Unlike service costs, prices are defined by their specific providers, though they are not entirely arbitrary. For-profit organizations derive their prices from the amounts consumers are willing to pay, using the cost of the service in question as a baseline. As a result, policies where the government pays for treatment at a for-profit facility, such as the Affordable Care Act, can result in a price increase due to the consumers’ improved ability to pay.

Moreover, Cohen, Hoffman, and Sage (2017) claim that for-profit facilities are likely to give patients diagnoses that are more profitable than appropriate. All of these factors contribute to consumers having to pay significant sums to be treated at for-profit facilities. Nonprofits generally charge patients less, as they use a variety of patient-friendly approaches and models and do not add a profit margin.

There are several different approaches to nonprofit care pricing, based on the overall method the organization in question employs. Some organizations do not charge their patients or offer various price reduction plans, but most charge consumers the price of the service directly with some modifiers. Ultimately, to remain sustainable, nonprofits have to make at least as much as they spend, and so, in the absence of other money sources, they have to transfer their treatment costs to the buyers. Additionally, they have to maintain and upgrade their equipment and hire new personnel, tasks that require a significant amount of resources.

Some organizations try to supplement their costs by running charities and collecting donations, but such methods cannot sustain an extensive healthcare system. Ultimately, the presence or absence of the profit margin is the primary pricing difference between for-profit and nonprofit healthcare providers.

Policy Changes

Overall, the nonprofit model appears to be as beneficial as and sometimes better than the for-profit approach to healthcare. As such, it would appear that it would be better to switch to the superior method than to remain in the current problematic situation. However, as Gholipour and Rouzbehani (2016) note, current healthcare policy is inadequate to address existing issues, and the political environment that surrounds the topic is highly complicated due to partisanship. Nonprofits have the potential to change this trend by introducing a third option that all involved parties may accept, but they are currently not represented in Congress. They should become politically involved and advocate for their patients, collaborating with state and federal governments to expand and show their advantages.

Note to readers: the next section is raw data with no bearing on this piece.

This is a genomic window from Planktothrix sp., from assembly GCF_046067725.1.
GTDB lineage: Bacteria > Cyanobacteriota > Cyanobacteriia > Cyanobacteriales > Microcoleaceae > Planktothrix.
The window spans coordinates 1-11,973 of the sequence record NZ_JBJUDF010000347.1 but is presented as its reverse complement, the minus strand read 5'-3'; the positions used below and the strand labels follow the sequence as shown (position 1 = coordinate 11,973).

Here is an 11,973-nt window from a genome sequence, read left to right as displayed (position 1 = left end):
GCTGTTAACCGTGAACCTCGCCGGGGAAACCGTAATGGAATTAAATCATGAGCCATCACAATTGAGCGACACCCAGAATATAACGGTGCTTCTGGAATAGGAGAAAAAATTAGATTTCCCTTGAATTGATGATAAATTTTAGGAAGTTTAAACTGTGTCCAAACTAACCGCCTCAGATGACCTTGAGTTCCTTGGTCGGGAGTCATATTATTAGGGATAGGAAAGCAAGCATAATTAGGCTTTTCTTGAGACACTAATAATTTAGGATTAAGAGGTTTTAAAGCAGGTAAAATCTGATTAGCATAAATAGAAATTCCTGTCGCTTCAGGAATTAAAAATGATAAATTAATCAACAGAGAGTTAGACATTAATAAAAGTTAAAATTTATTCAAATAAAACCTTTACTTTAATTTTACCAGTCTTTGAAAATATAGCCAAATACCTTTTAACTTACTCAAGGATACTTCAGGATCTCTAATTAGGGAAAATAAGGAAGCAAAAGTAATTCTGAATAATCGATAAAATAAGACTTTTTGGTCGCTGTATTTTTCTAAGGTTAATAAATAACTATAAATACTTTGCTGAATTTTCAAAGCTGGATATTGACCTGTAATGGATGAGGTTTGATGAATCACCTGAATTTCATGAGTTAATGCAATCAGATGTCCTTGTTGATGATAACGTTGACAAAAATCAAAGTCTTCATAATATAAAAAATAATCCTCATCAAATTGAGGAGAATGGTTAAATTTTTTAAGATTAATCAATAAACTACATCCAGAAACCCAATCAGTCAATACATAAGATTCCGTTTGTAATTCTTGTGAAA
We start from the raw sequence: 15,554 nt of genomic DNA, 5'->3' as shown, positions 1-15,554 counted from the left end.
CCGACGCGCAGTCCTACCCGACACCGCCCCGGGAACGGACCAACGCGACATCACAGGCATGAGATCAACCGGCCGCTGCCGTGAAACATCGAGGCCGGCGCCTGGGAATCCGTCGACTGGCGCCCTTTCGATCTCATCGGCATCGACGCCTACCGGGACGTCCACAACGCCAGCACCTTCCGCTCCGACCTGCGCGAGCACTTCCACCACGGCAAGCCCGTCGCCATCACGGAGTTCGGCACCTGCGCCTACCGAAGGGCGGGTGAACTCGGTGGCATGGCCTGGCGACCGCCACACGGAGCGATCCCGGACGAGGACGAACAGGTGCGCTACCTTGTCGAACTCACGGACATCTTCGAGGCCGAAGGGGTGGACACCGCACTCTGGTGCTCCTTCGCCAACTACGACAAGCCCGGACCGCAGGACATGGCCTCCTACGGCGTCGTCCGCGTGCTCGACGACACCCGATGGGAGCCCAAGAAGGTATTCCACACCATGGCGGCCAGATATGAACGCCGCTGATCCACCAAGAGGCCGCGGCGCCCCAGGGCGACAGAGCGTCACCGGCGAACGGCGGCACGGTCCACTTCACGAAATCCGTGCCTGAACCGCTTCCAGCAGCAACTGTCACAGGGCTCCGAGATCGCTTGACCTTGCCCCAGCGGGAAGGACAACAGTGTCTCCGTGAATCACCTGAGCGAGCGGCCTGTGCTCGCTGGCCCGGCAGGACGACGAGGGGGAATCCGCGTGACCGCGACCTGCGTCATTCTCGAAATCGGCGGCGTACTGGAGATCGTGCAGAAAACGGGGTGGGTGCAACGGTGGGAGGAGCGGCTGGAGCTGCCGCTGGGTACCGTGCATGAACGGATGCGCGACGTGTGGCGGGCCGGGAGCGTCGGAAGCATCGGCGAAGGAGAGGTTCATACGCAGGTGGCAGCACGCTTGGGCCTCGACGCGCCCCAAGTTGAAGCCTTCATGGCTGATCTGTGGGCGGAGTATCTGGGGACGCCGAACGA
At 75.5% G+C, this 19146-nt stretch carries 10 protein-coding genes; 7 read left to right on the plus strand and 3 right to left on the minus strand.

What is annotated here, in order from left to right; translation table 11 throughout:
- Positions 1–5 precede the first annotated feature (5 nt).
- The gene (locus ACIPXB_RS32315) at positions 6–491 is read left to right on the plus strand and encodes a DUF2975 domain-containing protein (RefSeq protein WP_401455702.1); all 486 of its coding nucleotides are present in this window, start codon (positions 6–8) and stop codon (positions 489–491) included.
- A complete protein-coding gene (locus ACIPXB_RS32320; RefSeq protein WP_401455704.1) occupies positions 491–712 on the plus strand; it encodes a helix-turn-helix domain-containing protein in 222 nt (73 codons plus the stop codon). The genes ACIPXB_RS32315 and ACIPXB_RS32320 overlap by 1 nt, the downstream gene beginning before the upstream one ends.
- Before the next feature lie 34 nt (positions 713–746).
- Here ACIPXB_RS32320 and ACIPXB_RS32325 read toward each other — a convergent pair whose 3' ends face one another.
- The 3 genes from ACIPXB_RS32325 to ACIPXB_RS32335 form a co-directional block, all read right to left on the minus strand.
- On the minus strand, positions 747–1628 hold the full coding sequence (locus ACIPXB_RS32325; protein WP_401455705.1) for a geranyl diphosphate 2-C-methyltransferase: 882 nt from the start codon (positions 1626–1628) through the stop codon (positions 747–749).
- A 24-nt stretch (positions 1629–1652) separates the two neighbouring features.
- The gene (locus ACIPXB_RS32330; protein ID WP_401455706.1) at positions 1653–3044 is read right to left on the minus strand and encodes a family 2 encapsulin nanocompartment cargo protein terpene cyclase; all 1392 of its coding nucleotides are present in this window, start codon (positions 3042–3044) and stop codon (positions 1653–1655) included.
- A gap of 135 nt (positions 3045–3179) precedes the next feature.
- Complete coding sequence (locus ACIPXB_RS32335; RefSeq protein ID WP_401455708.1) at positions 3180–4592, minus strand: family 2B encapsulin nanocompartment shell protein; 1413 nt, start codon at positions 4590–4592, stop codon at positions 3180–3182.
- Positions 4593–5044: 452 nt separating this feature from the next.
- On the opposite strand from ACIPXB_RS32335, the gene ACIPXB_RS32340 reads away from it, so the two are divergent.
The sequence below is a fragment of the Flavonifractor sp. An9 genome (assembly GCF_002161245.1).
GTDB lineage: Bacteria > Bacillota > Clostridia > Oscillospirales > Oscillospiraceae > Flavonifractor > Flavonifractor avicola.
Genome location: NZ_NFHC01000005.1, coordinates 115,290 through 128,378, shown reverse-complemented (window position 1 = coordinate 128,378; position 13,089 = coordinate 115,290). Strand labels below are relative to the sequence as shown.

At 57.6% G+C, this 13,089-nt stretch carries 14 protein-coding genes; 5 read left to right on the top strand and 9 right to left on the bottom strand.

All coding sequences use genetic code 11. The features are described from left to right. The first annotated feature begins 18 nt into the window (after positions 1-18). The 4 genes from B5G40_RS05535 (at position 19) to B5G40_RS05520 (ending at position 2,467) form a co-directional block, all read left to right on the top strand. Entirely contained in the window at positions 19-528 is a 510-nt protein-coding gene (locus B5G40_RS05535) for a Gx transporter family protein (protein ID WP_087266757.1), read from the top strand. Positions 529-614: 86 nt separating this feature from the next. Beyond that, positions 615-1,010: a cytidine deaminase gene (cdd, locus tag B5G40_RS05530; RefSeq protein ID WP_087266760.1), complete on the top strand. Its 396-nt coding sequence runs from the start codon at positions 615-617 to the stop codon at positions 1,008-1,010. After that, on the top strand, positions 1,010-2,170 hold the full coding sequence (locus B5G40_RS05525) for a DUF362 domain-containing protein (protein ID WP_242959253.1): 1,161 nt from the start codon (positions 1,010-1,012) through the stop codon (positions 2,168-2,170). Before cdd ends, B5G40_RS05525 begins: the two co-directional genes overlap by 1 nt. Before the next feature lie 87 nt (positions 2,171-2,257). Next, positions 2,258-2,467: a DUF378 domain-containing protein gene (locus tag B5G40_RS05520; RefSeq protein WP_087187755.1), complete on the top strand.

There is currently no clear policy answer to the issues affecting healthcare in the United States. However, there are examples of successful nonprofits that manage to address the issues surrounding healthcare for minorities and disadvantaged populations on the local level. These organizations should become drivers of change and help formulate better legislation by supporting lawmakers with their expertise.

According to the Information Resources Management Association (2018), some states, such as Connecticut, have already called for such initiatives. Examples of initiatives that can help promote and improve nonprofit care include reducing their service costs. For example, the government may subsidize purchases of new equipment and necessary medications for nonprofits to allow them to render services at lower prices. As a result, the quality of care throughout the nation should improve, and healthcare spending and prices should fall.


Nonprofits used to be widespread in the United States, but in the 20th century, for-profit private healthcare became the model for the majority of the industry. Due to a variety of factors, including the exploitation of government health insurance enabled by the Affordable Care Act, treatment prices in the United States eventually escalated dramatically. Now, nonprofit models warrant an examination again due to their recent successes in addressing relevant care issues.

They tend to deliver better care at lower prices than their for-profit alternatives, though their service costs remain mostly the same. They have also succeeded in delivering quality care to minorities, disadvantaged people, and patients with specific and rare conditions. Overall, the expertise and successes of the nonprofits that currently operate in the U.S. warrant their inclusion in policy discourse, as they may help reach viable solutions.


Cohen, I. G., Hoffmann, A. K., & Sage, W. M. (eds.). (2017). The Oxford handbook of U.S. health law. New York, NY: Oxford University Press.

Gholipour, R., & Rouzbehani, K. (eds.). (2016). Social, economic, and political perspectives on public health policy-making. Hershey, PA: IGI Global.

Information Resources Management Association. (2018). Health economics and healthcare reform: Breakthroughs in research and practice. Hershey, PA: IGI Global.